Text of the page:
While I didn’t find this to be Lewis’ most compelling or convicting book, I think there’s still a lot of good stuff here.
It’s no secret I’m a major C.S. Lewis fan. As well as enjoying his novels, he’s one of my favourite Christian thinkers and he’s had a major influence on my faith. In Letters to Malcolm, Lewis writes a series of letters, “chiefly on prayer”, to his friend, Malcolm. (Maybe you guessed all that from the title?)
Malcolm is, in fact, an imaginary friend. When I first discovered these letters to be fictional (and Lewis goes as far as creating an imaginary family with imaginary problems for Malcolm), I thought it was a strange idea and wondered why Lewis didn’t simply write a book about prayer if that was his goal. But on further thought, I think the idea of letters to a friend enables Lewis to talk about prayer and, more importantly, his own prayer life, in a very personal and intimate manner. This is Lewis as he would discuss life and religion with a close friend. This is Lewis who has recently lost his wife. He’s not lecturing or teaching, he’s asking questions and sharing thoughts.
We shrink from too naked a contact, because we are afraid of the divine demands upon us which it might make too audible.
In the end, that’s what I appreciated most about the book. Close to the end of the book, he writes about experiencing a continued reluctance to pray, even when one knows from personal experience how good and important it is. My reaction was something along the lines of, “Oh thank goodness, even C.S. Lewis feels that way.”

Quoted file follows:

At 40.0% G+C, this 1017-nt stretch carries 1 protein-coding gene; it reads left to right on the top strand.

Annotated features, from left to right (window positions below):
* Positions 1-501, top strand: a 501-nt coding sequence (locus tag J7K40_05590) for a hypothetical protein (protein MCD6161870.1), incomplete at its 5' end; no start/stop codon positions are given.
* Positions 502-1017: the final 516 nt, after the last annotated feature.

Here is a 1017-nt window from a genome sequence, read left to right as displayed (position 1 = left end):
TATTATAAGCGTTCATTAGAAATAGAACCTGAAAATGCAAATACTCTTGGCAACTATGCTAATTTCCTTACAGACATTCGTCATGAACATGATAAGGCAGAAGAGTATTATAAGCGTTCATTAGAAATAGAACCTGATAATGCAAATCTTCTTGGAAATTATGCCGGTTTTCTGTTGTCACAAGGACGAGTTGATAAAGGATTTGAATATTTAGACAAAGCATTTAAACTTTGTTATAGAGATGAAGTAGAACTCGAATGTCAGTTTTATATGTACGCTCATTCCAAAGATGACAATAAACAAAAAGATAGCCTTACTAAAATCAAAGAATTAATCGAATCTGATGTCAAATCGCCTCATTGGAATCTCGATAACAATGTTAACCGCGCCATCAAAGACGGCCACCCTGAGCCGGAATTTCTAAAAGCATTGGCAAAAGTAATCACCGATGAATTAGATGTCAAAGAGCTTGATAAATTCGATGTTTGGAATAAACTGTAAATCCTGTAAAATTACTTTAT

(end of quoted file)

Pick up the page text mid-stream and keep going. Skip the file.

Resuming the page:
Here’s what he has to say:
Well, let’s now at any rate come clean. Prayer is irksome. An excuse to omit it is never unwelcome. When it is over, this casts a feeling of relief and holiday over the rest of the day. We are reluctant to begin. We are delighted to finish. While we are at prayer, but not while we are reading a novel or solving a cross-word puzzle, any trifle is enough to distract us.
Lewis certainly doesn’t excuse such behaviour or feelings but he acknowledges it – something that too often we as Christians are too embarrassed to admit.The book deals with much more than this – Lewis covers a fair amount of ground regarding prayer in just over 100 pages – but, in the end, for me, this was the major appeal of the novel. A look into the mind and heart of a man I greatly respect and the chance to say, “Me too, Jack. What can I do about it? What did you do?”
We are always completely, and therefore equally, known to God. That is our destiny whether we like it or not.